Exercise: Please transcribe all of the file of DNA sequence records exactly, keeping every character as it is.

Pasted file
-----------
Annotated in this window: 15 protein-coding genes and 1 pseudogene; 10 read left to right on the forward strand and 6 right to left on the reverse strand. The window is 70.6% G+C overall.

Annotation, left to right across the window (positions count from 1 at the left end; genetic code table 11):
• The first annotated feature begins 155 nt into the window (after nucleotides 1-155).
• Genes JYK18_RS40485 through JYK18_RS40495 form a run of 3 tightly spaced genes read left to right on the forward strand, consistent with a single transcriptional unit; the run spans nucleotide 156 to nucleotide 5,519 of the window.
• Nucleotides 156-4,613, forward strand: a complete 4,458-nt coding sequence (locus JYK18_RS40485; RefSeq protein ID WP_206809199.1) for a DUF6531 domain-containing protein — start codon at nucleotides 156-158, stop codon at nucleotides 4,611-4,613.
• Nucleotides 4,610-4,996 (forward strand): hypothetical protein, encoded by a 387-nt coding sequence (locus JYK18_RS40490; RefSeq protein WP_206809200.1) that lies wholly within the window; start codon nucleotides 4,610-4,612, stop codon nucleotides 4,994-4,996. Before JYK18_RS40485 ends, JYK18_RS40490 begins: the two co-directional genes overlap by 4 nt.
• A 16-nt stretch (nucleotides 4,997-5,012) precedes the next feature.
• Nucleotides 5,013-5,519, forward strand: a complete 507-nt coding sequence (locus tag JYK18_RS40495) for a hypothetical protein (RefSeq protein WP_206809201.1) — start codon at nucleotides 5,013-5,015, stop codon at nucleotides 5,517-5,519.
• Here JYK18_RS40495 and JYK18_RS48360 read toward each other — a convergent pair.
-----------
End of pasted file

Annotated in this window: 15 protein-coding genes and 1 pseudogene; 10 read left to right on the forward strand and 6 right to left on the reverse strand. The window is 70.6% G+C overall.

Annotation, left to right across the window (positions count from 1 at the left end; genetic code table 11):
• The first annotated feature begins 155 nt into the window (after nucleotides 1-155).
• Genes JYK18_RS40485 through JYK18_RS40495 form a run of 3 tightly spaced genes read left to right on the forward strand, consistent with a single transcriptional unit; the run spans nucleotide 156 to nucleotide 5,519 of the window.
• Nucleotides 156-4,613, forward strand: a complete 4,458-nt coding sequence (locus JYK18_RS40485; RefSeq protein ID WP_206809199.1) for a DUF6531 domain-containing protein — start codon at nucleotides 156-158, stop codon at nucleotides 4,611-4,613.
• Nucleotides 4,610-4,996 (forward strand): hypothetical protein, encoded by a 387-nt coding sequence (locus JYK18_RS40490; RefSeq protein WP_206809200.1) that lies wholly within the window; start codon nucleotides 4,610-4,612, stop codon nucleotides 4,994-4,996. Before JYK18_RS40485 ends, JYK18_RS40490 begins: the two co-directional genes overlap by 4 nt.
• A 16-nt stretch (nucleotides 4,997-5,012) precedes the next feature.
• Nucleotides 5,013-5,519, forward strand: a complete 507-nt coding sequence (locus tag JYK18_RS40495) for a hypothetical protein (RefSeq protein WP_206809201.1) — start codon at nucleotides 5,013-5,015, stop codon at nucleotides 5,517-5,519.
• Here JYK18_RS40495 and JYK18_RS48360 read toward each other — a convergent pair.